David Padgett obviously called a set to get the ball to Adel and to let him make a play. But he drove to the lane, and, if memory serves — I’m trying to block out the image — he was double or triple teamed. Instead of recognizing the situation, getting the ball to an open man, he threw up some sort of convoluted awkward attempt that didn’t have a chance and didn’t come close.

I meant “threw up” as it is used in the vernacular, as in “vomited.”

But, allow me to repeat, there were still opportunities to grab the W after that.


— Seedy K

6 thoughts on “Louisville CardFile: Miami

  1. McMahon hoisted that shot in OT with 3 seconds left. Clock “awareness” seemingly caused him to NOT ball fake, and jump into Walker for the foul. He rushed, pulled the trigger. (Of course, the way we shot at the line, no guarantees.) This group in not mentally tough. Not focused. Not NCAA tourney material.

    CDP has taken them as far as he can. The team is not strong with the ball on offense. Exhibit A: Adel. The Hero Ball proclivity he’s possessed with was on full display last night. VJ in another world.

    Anas, Ray and Q were relatively poised. The FT situation all night was bizarre. I, too, noticed Nwora’s poise on court, but his skill set is limited. Still…

    To stay with your theme, that game? Good grief…

  2. Couldn’t defend the perimeter; couldn’t get even half of the 50:50’s, couldn’t hold on to the initially captured rebound and then reverted to relying on 1-on 1 hero ball some sooner (VJ), some later (Deng). Also it appeared that as the game went on Anas’ effort increased. When he first entered the game his hustle and interest weren’t there it seemed. Pouting over not starting and diminished 1st half minutes with Malik being more productive and aggressive and meriting increase 1st half minutes ?

  3. I get no sense that Anas is pouting over not starting. He was strong near end of 1st, scoring 6 in a row. VJ is rapidly morphing from a neutral non-entity to a negative. He falls away sideways on most shots instead of taking to hoop. One possession he dribbled about for at least 15 seconds, going nowhere and eventually passed it off. I’m advised by somebody close to the situation that he’s got a really bad attitude. Sitting him at the start could make that worse. Or better. Hopefully the light will switch on. Malik is improving.

    1. Anas… I felt that when he first entered the game he was moving half-heartedly, and on one Miami fast break he did run down to court but continued out of bounds and turned to look instead of getting in position for a missed lay-up, and was more nonchalant at the offensive end than he eventually became.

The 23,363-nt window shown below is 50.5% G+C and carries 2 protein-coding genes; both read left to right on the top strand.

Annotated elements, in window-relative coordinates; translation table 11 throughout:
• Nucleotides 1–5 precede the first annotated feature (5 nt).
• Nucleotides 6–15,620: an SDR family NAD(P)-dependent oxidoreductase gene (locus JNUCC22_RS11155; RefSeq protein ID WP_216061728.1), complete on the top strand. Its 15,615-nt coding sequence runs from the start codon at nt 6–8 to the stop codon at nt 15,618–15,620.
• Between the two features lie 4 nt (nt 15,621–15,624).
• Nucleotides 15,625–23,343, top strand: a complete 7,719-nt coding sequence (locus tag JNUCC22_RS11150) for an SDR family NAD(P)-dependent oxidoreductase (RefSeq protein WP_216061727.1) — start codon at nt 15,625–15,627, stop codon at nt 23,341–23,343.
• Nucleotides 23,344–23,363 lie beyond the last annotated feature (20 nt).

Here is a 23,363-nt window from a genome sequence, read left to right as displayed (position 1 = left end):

4. what would be best for VJ would be to transfer somewhere, sit out while practicing and refining both his skills and his appreciation of how the game is played and his actual worth and then resume competition as a more complete player not not a “star” who is expected to shine. I wish that realization of self-worth, strengths and weaknesses would have already happened or could happen here, but so far it clearly hasn’t. Yes, whether not being able to finish around the basket, him wasting the shot clock pounding the rock 20 feet from the basket trying to juke his man, or early shots that touched only the air and the floor aren’t balanced by a tip in and a jumper, one good cut, and a bobbled bounce pass on a fast break to accompany his defense with his hands at his sides. Too Kool for Skool needs reality check that a year out of the spotlight might allow.

  5. Boys, last night was a heartbreaker, pure and simple.

    I will not question anyone’s effort, though I agree, that the Cards started slowly, as usual. But so did Miami.

    We lost to inexorable fate last night.

    How many 3x/2xshots/ FT’s did we have that went down and around the basket, only to rim out? On the other hand, Miami’s last made FT hit the back of the rim and clanged 15 feet over the rim, only to swish through on the way down. Luck, but it counts. Or the clearly missed Off. Goaltending late that was a HUGE hoop for the Canes? (Not blaming the refs, but obviously missed in the heat of play.) Or the coming out party for Lonnie IV, whose lay-up with 4 seconds left in regulation over both Ray and Anas was a thing of beauty?

    Just not in the Cards last night. But I want to say that I think the 2nd half by Q was his best 1/2 as a Card. Well played, Q. Well played. And I think Deng was just trying too hard.

    Won’t comment on VJ…hope he gets it turned around.